That’s fine, except, successful quarterbacks in the NFL have the ability to throw that successful long ball and, also, what’s one of the things people always bring up when asked what they want out of their quarterback? The ability to bring the team back from behind in the clutch always makes the list, and Cassel hasn’t really shown that he has the ability to do this. Having to work around this really limits what the Chiefs can do and creates a sort of glass ceiling. But let’s briefly get off of Cassel. He has the starting job, it’s not going away this year (though, I’m not sure he’ll be the starter much longer if things go south this season). But, as mentioned earlier, what happens if Cassel goes down this season? Keep in mind, Cassel, due to one circumstance or another, has never played a full season in Kansas City. Knowing that, the backup quarterback role becomes infinitely more important to address.
But how have the Chiefs addressed it recently? The Quinn vs. Ricky Stanzi battle might be one of the more interesting position battles in the league. Quinn is a guy who hasn’t known too many good moments in the NFL. Many questioned the Chiefs when Quinn was signed, and a lot of those people were not fooled into thinking he’s any legitimate competition for the starting job. But is he good enough to keep the number two role away from Stanzi? I believe I have the answer to that.
I don’t think the reason Stanzi doesn’t get the backup job in 2012 is because Quinn is far and away a better quarterback than he is. I think Stanzi has a lot of upside that I’m not sure we’ll ever get to see because of the lack of playing time. Since the Chiefs signed Quinn to a one year contract, their intentions were made pretty clear: they wanted a veteran backup quarterback so that if Cassel goes down like he has in the past, the Chiefs could technically say they’ve addressed the problem (in one of the worst ways possible, but still).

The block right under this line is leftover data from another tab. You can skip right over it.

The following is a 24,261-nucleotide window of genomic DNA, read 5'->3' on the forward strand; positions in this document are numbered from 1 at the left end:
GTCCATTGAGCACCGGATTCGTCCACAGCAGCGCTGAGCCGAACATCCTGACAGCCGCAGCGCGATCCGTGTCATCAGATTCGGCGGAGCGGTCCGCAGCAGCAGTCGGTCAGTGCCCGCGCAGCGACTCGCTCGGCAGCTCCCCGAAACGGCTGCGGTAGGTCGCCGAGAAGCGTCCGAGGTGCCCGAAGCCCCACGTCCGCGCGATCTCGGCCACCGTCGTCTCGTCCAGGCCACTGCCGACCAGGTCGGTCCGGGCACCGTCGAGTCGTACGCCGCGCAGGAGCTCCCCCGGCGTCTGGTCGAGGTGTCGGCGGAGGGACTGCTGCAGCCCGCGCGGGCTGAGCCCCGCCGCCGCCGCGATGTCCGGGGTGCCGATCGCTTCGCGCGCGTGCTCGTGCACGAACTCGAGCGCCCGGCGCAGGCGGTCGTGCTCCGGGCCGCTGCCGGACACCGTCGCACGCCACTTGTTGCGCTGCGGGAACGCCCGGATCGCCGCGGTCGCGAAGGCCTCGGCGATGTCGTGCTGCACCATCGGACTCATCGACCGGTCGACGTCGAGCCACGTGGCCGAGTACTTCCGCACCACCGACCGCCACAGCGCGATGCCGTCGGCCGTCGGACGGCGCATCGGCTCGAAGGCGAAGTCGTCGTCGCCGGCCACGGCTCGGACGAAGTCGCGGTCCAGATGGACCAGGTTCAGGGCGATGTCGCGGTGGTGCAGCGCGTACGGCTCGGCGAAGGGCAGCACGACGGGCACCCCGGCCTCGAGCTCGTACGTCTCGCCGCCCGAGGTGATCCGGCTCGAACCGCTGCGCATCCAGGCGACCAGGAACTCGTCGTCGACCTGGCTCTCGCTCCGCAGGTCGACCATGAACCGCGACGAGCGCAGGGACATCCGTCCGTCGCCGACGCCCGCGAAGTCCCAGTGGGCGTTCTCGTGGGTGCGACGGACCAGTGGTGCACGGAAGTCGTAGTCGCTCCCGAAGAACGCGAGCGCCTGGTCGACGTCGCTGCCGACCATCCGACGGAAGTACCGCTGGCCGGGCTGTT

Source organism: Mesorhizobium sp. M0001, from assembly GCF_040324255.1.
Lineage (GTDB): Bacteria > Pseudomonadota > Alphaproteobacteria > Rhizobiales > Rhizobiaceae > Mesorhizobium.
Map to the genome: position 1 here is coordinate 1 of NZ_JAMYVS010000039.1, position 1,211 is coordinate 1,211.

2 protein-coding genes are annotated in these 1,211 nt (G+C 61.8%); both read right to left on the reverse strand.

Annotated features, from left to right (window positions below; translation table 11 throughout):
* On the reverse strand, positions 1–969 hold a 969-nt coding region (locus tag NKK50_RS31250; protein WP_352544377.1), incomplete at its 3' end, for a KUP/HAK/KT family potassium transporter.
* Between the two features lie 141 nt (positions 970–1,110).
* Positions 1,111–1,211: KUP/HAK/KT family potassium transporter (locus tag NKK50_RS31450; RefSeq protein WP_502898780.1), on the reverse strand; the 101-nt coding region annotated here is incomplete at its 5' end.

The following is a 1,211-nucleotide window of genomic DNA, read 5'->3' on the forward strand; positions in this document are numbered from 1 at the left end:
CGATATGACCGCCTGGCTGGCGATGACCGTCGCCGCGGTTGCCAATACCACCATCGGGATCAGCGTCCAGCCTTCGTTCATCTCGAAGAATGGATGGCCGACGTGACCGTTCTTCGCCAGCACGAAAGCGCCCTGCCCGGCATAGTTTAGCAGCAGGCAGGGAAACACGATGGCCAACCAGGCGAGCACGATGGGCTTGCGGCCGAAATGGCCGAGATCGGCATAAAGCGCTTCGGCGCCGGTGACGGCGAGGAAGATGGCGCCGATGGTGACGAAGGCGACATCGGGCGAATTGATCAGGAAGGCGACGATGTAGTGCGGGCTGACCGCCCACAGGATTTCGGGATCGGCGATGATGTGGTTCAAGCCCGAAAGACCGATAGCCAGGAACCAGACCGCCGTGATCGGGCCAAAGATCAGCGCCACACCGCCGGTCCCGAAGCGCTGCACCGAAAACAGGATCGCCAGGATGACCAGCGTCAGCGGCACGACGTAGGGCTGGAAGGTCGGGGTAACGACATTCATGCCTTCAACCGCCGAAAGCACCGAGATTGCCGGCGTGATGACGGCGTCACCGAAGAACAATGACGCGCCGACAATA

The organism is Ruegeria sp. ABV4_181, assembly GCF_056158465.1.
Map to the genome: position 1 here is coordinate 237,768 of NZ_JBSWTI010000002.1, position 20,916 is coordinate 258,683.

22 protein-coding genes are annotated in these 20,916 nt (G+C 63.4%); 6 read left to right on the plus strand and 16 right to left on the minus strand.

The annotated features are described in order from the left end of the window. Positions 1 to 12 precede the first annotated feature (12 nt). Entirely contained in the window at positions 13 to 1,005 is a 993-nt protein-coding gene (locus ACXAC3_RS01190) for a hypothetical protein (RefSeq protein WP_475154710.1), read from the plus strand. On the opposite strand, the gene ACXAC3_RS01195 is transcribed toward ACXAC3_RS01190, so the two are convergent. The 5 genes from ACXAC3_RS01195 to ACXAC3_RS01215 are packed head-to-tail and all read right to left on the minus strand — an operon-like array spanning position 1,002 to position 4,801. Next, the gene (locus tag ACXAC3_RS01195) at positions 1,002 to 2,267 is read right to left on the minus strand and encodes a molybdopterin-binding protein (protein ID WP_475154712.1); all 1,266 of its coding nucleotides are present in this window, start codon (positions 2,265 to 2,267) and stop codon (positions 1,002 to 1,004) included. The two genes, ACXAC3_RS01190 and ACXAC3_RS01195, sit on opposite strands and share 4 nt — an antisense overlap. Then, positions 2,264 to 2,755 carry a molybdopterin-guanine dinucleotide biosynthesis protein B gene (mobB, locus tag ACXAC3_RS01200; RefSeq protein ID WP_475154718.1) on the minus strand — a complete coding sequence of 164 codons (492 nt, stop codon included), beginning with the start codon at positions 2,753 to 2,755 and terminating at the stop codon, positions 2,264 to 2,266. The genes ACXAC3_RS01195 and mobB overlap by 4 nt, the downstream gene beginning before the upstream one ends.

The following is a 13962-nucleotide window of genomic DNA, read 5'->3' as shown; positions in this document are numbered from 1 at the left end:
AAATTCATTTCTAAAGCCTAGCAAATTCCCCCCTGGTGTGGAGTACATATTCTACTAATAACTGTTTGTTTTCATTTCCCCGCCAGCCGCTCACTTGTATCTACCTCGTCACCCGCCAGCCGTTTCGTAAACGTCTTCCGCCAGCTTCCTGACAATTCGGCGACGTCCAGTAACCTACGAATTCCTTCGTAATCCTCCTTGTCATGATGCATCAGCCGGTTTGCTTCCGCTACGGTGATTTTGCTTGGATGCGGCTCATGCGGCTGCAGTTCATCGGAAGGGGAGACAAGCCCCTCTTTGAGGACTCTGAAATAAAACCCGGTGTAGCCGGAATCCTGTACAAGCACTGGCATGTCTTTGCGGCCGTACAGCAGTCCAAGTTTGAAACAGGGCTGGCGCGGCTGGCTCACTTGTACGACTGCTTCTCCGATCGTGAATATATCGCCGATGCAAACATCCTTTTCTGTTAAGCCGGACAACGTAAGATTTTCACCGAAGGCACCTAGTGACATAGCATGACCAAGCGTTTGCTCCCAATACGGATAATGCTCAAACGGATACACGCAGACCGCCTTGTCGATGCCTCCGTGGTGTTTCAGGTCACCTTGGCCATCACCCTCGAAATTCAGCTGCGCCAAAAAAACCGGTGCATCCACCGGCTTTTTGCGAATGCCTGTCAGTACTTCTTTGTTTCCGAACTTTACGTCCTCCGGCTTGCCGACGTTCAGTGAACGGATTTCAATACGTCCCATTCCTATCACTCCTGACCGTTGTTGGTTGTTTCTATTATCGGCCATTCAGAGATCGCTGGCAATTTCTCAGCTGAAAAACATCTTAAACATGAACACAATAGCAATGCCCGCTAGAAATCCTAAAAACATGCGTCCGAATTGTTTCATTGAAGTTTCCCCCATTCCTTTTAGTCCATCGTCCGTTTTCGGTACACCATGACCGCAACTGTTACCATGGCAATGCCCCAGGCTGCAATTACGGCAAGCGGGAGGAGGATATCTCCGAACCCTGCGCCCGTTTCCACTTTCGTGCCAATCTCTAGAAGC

Here’s the catch, though. Remember: Cassel is Pioli’s guy. If legitimate competition were brought in to challenge Cassel, Cassel would likely lose. Now, you could say, “yeah, but the Chiefs could still give the job to Cassel in that situation, regardless.” And that’s true, but keep in mind that fan sentiment, whether it seems like it sometimes or not, can be heard. In fact, it can sometimes be deafening. If Cassel started in place of a veteran who clearly outperformed him, all you-know-what would break loose. If the veteran quarterback actually got the start, the Cassel experiment will have failed and Pioli would have a massive egg on his face. So then, how do you keep the fans somewhat content about Cassel as the starting quarterback? Bring in a guy you know isn’t competition, convince the fanbase that the new guy could actually knock Cassel out of his starting job, and all will be right with the world.
I don’t like dogging on the starting quarterback just for the sake of having something to complain about. But this situation is larger than just him. Once we start clearing out some of this fog, a couple things become evident. The quarterback “competition” the Chiefs would have you believe is going on between Stanzi and Quinn is nonexistent, as was the case when the Chiefs organization brought in Quinn as a “legitimate” backup quarterback that could “challenge Cassel” for the starting job. The three-deep order of quarterbacks will be (and I would go on record saying this): Cassel (1), Quinn (2), Stanzi (3). Also, it looks as if the Cassel experiment really will be the key determinant on Pioli’s success as a general manager. To act like the situation is imminently-dire is being too extreme, but I’ll say this: time is running out on the Pioli administration. If Cassel and company don’t lead the Chiefs to the playoffs (and likely to a playoff victory, as well), they’re going to wish they had a legitimate number two quarterback when Cassel starts looking for a new job. I’m David Abeyta and that’s my opinion.